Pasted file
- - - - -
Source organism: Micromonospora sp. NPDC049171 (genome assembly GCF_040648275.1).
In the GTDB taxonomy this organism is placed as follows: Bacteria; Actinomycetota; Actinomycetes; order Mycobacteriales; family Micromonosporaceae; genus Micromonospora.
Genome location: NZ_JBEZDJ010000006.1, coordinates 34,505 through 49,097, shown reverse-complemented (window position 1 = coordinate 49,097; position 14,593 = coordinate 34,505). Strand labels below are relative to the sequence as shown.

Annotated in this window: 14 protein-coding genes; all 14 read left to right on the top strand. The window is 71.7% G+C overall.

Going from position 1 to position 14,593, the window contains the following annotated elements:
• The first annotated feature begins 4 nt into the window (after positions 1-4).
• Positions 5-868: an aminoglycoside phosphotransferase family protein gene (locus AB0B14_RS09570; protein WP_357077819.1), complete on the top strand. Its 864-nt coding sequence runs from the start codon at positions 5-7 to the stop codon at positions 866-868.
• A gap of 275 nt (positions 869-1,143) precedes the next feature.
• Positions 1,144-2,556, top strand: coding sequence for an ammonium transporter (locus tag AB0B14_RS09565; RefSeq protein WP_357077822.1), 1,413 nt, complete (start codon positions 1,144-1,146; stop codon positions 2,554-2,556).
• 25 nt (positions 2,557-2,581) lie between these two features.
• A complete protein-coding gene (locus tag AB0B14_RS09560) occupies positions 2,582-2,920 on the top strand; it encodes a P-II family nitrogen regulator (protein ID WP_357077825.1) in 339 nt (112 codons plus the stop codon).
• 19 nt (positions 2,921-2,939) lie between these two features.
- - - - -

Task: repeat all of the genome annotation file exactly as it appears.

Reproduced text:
Source organism: Micromonospora sp. NPDC049171 (genome assembly GCF_040648275.1).
In the GTDB taxonomy this organism is placed as follows: Bacteria; Actinomycetota; Actinomycetes; order Mycobacteriales; family Micromonosporaceae; genus Micromonospora.
Genome location: NZ_JBEZDJ010000006.1, coordinates 34,505 through 49,097, shown reverse-complemented (window position 1 = coordinate 49,097; position 14,593 = coordinate 34,505). Strand labels below are relative to the sequence as shown.

Annotated in this window: 14 protein-coding genes; all 14 read left to right on the top strand. The window is 71.7% G+C overall.

Going from position 1 to position 14,593, the window contains the following annotated elements:
• The first annotated feature begins 4 nt into the window (after positions 1-4).
• Positions 5-868: an aminoglycoside phosphotransferase family protein gene (locus AB0B14_RS09570; protein WP_357077819.1), complete on the top strand. Its 864-nt coding sequence runs from the start codon at positions 5-7 to the stop codon at positions 866-868.
• A gap of 275 nt (positions 869-1,143) precedes the next feature.
• Positions 1,144-2,556, top strand: coding sequence for an ammonium transporter (locus tag AB0B14_RS09565; RefSeq protein WP_357077822.1), 1,413 nt, complete (start codon positions 1,144-1,146; stop codon positions 2,554-2,556).
• 25 nt (positions 2,557-2,581) lie between these two features.
• A complete protein-coding gene (locus tag AB0B14_RS09560) occupies positions 2,582-2,920 on the top strand; it encodes a P-II family nitrogen regulator (protein ID WP_357077825.1) in 339 nt (112 codons plus the stop codon).
• 19 nt (positions 2,921-2,939) lie between these two features.